Bakchormeeboy: All three founding members of Rupa co.lab also members of the Main Tulis Group. Why did you three decide to band together to form Rupa co.lab?
Rupa: It was an offer that was put to all members of MTG. To be able to join forces to produce and stage our own full-length plays. MTG is first and foremost a playwright collective. And Rupa co.lab is not. The three of us decided to band together because we had stories we wanted to share on a bigger scale, in fully formed pieces. There was a bit of apprehension that the three of us would get sick of each other, but I think that we put a lot of effort in learning each other’s love languages so that we’re constantly pushing ourselves to produce meaningful work. So after Nessa’s Rumah Dayak this year, in the following years we will produce a play by Hazwan, and then Nabilah – basically creating a pipeline of new works.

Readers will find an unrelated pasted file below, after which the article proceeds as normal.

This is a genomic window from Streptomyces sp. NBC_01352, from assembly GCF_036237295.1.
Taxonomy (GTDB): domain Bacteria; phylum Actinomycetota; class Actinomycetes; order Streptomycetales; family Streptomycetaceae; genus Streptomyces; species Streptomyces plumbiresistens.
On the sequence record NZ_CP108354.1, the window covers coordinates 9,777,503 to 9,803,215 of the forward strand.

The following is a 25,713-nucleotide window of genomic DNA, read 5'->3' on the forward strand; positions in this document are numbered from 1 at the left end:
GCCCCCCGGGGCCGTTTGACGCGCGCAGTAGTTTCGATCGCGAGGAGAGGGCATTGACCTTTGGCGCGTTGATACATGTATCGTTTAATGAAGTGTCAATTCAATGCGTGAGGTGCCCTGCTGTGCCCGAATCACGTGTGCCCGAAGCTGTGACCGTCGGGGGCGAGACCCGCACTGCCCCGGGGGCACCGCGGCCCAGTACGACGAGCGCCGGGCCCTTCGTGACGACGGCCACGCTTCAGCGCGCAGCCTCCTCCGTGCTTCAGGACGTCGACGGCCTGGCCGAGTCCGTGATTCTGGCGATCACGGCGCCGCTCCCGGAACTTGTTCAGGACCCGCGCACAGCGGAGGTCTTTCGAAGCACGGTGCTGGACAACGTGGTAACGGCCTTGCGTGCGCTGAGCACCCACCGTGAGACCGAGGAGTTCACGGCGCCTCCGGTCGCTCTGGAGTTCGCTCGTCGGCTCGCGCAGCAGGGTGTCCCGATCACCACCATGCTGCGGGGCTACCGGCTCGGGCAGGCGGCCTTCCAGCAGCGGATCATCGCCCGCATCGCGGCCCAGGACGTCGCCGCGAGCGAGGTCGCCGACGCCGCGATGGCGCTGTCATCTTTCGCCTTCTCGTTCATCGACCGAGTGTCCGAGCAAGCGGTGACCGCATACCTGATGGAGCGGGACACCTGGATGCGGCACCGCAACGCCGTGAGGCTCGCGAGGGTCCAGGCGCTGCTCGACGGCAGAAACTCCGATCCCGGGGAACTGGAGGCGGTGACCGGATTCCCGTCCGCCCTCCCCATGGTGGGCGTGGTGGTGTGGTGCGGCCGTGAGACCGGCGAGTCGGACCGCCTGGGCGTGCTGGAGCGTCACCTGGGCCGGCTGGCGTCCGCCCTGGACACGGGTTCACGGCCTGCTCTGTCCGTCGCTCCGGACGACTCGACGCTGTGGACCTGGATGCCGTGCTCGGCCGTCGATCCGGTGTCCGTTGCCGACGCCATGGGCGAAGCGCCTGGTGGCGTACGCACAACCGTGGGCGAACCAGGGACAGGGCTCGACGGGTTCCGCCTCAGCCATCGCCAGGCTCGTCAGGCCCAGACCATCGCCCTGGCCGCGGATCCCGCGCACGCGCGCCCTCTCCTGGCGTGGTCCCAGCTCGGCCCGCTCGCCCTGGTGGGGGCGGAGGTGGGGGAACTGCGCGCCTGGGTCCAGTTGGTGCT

Bakchormeeboy: One of Rupa co.lab’s goals is to ‘reshape contemporary conversations through the lens of the Malay person’ – what are some other issues the collective has considered looking at for future productions?
Rupa: Without giving the game away (because that’s not fun), we are going to be looking at other marginalised voices within the Malay community.
Bakchormeeboy: The name ‘co.lab’ in the collective’s name suggests the intent to be a space of collaboration rather than existing as a fully independent entity. How does Rupa aim to do this with forthcoming projects?
Rupa: It would depend on what the project needs. With Rumah Dayak, we collaborated with Al-Hafiz Jamat, Fared Jainal, Ema Saleh for the theme song, set design and lighting design, respectively. We deliberately used the word “co.lab” in our name to insert a sense of playfulness and experimentation, which will manifest itself differently with each project.
Rumah Dayak runs from 21st to 24th November 2019 at the Malay Heritage Centre. Tickets available from Docket